Despite the advanced technological capabilities of their weapons systems, Western arms producers more than any others have shown themselves to allow political concerns to influence their export policies - to the extent that they have on several occasions broken contracts and cut former clients off from arms and spare parts as a means of exerting political control over or punishing these nations. There are several prominent examples, one of which was Pakistan's neighbour Iran which not only was unable to purchase spare parts for or upgrade its sizeable fleet of U.S. built F-4 and F-14 fighter jets following its 1979 Islamic revolution - but also had funds paid in advance for F-16 fighters and AIM-54 missiles frozen by the U.S. This seriously hindered the country's ability to defend itself against the Iraqi invasion which ensued the following year. Sudan, Egypt, Indonesia, Argentina and China among others similarly had arms cut off as part of American sanctions when their governments enacted policies which were not favoured by Washington, including suspension of the delivery of much needed F-16 fighters to Pakistan in the 1980s. For Pakistan's JF-17 on the other hand, the risk of having parts cut off based on Washington's approval or disapproval of Islamabad's policy are nil - as Western nations have no involvement in the program. The importance of the self reliance that developing fighters indigenously provides Pakistan is not to be underestimated.
While the JF-17 is outmatched by the U.S. F-16 in most of its capabilities including speed and firepower, it is far easier to maintain and can be produced at less than half the cost of the American platform despite roughly analogous capabilities. Lower maintenance and operational costs are also set to translate to superior training for Pakistani pilots, which could well prove an invaluable asset in future.
The JF-17 is set to compensate for any disparity with the F-16 in its ability to carry more sophisticated Chinese missile systems, which are set to provide the Pakistani fighters with a significant advantage over the F-16 in beyond visual range combat. While the most advanced long ranged air to air missile deployed by the F-16 is the AIM-120B, a 75km range platform with somewhat unremarkable manoeuvrability, the JF-17 has been armed with the Chinese PL-12, an overall far more capable missile platform retaining a range of 100km and coming at a far lower cost than the AIM-120. Further enhancing the JF-17's capabilities, China is set to induct the ramjet powered PL-15 air to air missile in the near future. A game changing weapon with a range of over 300km, should the JF-17 platforms be equipped with these platforms they will prove lethal at long range - particularly when coordinating with AWACS. While the U.S. is unlikey to develop significantly more capable missile platforms for the F-16, focusing most of its research and development efforts on more modern platforms such as the F-18E and F-35, modern missiles for the J-10 and JF-17 is set to continue to be developed by China which will allow the platform's weapons systems to be modernised in a way the F-16 cannot.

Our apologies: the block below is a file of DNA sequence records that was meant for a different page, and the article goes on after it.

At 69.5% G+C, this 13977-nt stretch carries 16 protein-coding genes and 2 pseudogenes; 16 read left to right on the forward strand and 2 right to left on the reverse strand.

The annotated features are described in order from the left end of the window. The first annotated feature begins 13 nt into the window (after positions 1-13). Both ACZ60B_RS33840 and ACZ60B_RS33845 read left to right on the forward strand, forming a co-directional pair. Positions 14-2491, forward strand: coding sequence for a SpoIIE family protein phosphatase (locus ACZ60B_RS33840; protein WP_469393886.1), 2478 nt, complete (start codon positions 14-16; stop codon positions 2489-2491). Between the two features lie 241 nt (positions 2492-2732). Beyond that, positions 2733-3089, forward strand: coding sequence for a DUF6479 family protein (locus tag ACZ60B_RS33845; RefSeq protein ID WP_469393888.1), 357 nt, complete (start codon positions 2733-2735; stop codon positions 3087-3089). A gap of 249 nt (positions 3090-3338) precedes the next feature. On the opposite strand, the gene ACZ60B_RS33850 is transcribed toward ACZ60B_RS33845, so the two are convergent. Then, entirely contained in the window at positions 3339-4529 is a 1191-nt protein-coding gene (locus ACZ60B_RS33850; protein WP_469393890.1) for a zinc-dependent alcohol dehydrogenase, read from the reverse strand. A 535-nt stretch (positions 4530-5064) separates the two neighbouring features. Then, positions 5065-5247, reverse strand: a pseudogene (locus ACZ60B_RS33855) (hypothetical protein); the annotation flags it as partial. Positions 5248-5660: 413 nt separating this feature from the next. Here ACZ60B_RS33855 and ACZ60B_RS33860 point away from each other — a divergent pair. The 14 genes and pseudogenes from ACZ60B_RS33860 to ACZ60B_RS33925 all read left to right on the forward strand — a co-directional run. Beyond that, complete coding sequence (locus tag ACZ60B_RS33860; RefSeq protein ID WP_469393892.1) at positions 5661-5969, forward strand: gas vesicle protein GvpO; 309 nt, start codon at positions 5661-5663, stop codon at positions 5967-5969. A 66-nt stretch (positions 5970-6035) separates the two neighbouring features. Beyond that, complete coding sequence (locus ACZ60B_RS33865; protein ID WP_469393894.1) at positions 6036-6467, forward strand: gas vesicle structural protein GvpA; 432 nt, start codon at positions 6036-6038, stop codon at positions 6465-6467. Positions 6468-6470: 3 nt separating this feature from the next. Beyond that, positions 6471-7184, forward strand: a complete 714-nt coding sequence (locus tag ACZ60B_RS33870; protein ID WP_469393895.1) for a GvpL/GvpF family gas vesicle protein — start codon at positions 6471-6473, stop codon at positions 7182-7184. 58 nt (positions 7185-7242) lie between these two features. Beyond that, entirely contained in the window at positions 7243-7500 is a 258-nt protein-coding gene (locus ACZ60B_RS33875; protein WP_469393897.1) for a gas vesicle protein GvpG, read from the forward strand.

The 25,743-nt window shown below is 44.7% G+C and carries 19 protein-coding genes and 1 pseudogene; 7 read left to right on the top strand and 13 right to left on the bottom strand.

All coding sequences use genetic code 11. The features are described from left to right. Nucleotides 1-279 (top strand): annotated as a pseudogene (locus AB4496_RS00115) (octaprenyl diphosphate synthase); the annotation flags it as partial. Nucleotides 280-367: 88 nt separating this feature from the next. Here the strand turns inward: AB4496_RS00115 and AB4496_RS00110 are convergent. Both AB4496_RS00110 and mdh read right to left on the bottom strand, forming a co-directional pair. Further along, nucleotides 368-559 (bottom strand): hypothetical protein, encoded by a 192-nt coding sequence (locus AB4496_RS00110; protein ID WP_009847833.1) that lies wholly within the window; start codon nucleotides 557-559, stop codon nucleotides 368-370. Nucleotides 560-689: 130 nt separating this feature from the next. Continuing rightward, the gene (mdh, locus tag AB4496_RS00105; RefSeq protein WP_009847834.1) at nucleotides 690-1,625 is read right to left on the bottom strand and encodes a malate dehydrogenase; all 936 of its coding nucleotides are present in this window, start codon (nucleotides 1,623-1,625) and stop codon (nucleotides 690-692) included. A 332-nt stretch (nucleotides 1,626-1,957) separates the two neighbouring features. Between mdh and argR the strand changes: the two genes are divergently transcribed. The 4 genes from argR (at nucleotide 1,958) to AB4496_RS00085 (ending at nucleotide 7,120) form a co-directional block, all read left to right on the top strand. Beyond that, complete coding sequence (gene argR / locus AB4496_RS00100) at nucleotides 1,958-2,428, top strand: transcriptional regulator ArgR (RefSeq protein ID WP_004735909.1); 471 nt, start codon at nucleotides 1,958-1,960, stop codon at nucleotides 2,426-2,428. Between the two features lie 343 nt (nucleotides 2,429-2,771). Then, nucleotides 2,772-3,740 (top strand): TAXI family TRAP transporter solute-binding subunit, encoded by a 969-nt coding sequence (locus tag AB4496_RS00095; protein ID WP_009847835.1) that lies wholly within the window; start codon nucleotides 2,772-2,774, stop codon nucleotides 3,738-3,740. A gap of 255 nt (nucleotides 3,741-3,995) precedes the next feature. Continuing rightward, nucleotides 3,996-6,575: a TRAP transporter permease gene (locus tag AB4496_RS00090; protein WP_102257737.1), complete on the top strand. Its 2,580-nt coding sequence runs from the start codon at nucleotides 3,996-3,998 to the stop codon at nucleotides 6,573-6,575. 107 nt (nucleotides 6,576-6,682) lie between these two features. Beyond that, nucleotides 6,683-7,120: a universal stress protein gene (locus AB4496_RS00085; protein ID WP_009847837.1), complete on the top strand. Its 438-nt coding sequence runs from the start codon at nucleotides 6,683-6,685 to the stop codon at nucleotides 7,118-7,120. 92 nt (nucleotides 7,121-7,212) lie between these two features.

Whether Pakistan will continue to use its cooperation with China to develop superior aircraft, possibly high performance fighters equivalent to the F-15 or J-11, is yet to be seen. There have however been indications from the Pakistani military that the country has taken steps to begin the joint development of a fifth generation fighter under 'Project AZM', which could well lead to the production of a light next generation successor to the JF-17.